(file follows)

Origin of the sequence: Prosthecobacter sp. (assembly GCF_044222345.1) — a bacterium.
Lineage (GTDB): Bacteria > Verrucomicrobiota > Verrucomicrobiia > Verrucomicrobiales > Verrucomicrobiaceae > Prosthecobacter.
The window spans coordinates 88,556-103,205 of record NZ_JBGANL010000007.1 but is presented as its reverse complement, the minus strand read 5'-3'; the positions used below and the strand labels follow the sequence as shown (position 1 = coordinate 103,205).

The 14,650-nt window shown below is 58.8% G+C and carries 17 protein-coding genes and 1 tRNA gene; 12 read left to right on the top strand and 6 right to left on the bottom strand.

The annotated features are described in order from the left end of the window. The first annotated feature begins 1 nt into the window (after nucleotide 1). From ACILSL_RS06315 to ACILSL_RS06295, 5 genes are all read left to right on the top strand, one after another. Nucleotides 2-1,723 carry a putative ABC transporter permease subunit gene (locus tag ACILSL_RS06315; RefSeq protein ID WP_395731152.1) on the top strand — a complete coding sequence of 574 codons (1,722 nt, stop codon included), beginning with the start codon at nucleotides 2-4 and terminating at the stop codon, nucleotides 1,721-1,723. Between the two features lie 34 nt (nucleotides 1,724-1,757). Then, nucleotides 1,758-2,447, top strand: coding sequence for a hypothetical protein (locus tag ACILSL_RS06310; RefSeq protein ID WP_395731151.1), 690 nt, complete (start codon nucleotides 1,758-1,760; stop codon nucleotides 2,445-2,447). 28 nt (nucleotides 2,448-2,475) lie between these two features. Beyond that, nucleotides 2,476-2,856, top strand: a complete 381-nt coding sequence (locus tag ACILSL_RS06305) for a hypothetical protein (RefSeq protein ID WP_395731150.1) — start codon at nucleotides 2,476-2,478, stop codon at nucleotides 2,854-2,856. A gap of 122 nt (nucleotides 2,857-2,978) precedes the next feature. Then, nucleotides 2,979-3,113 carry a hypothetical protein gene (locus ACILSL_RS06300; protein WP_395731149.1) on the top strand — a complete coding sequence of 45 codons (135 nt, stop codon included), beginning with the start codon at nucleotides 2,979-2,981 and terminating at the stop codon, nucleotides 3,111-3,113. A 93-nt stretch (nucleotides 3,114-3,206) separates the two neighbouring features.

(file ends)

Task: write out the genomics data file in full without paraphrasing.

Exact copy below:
Origin of the sequence: Prosthecobacter sp. (assembly GCF_044222345.1) — a bacterium.
Lineage (GTDB): Bacteria > Verrucomicrobiota > Verrucomicrobiia > Verrucomicrobiales > Verrucomicrobiaceae > Prosthecobacter.
The window spans coordinates 88,556-103,205 of record NZ_JBGANL010000007.1 but is presented as its reverse complement, the minus strand read 5'-3'; the positions used below and the strand labels follow the sequence as shown (position 1 = coordinate 103,205).

The 14,650-nt window shown below is 58.8% G+C and carries 17 protein-coding genes and 1 tRNA gene; 12 read left to right on the top strand and 6 right to left on the bottom strand.

The annotated features are described in order from the left end of the window. The first annotated feature begins 1 nt into the window (after nucleotide 1). From ACILSL_RS06315 to ACILSL_RS06295, 5 genes are all read left to right on the top strand, one after another. Nucleotides 2-1,723 carry a putative ABC transporter permease subunit gene (locus tag ACILSL_RS06315; RefSeq protein ID WP_395731152.1) on the top strand — a complete coding sequence of 574 codons (1,722 nt, stop codon included), beginning with the start codon at nucleotides 2-4 and terminating at the stop codon, nucleotides 1,721-1,723. Between the two features lie 34 nt (nucleotides 1,724-1,757). Then, nucleotides 1,758-2,447, top strand: coding sequence for a hypothetical protein (locus tag ACILSL_RS06310; RefSeq protein ID WP_395731151.1), 690 nt, complete (start codon nucleotides 1,758-1,760; stop codon nucleotides 2,445-2,447). 28 nt (nucleotides 2,448-2,475) lie between these two features. Beyond that, nucleotides 2,476-2,856, top strand: a complete 381-nt coding sequence (locus tag ACILSL_RS06305) for a hypothetical protein (RefSeq protein ID WP_395731150.1) — start codon at nucleotides 2,476-2,478, stop codon at nucleotides 2,854-2,856. A gap of 122 nt (nucleotides 2,857-2,978) precedes the next feature. Then, nucleotides 2,979-3,113 carry a hypothetical protein gene (locus ACILSL_RS06300; protein WP_395731149.1) on the top strand — a complete coding sequence of 45 codons (135 nt, stop codon included), beginning with the start codon at nucleotides 2,979-2,981 and terminating at the stop codon, nucleotides 3,111-3,113. A 93-nt stretch (nucleotides 3,114-3,206) separates the two neighbouring features.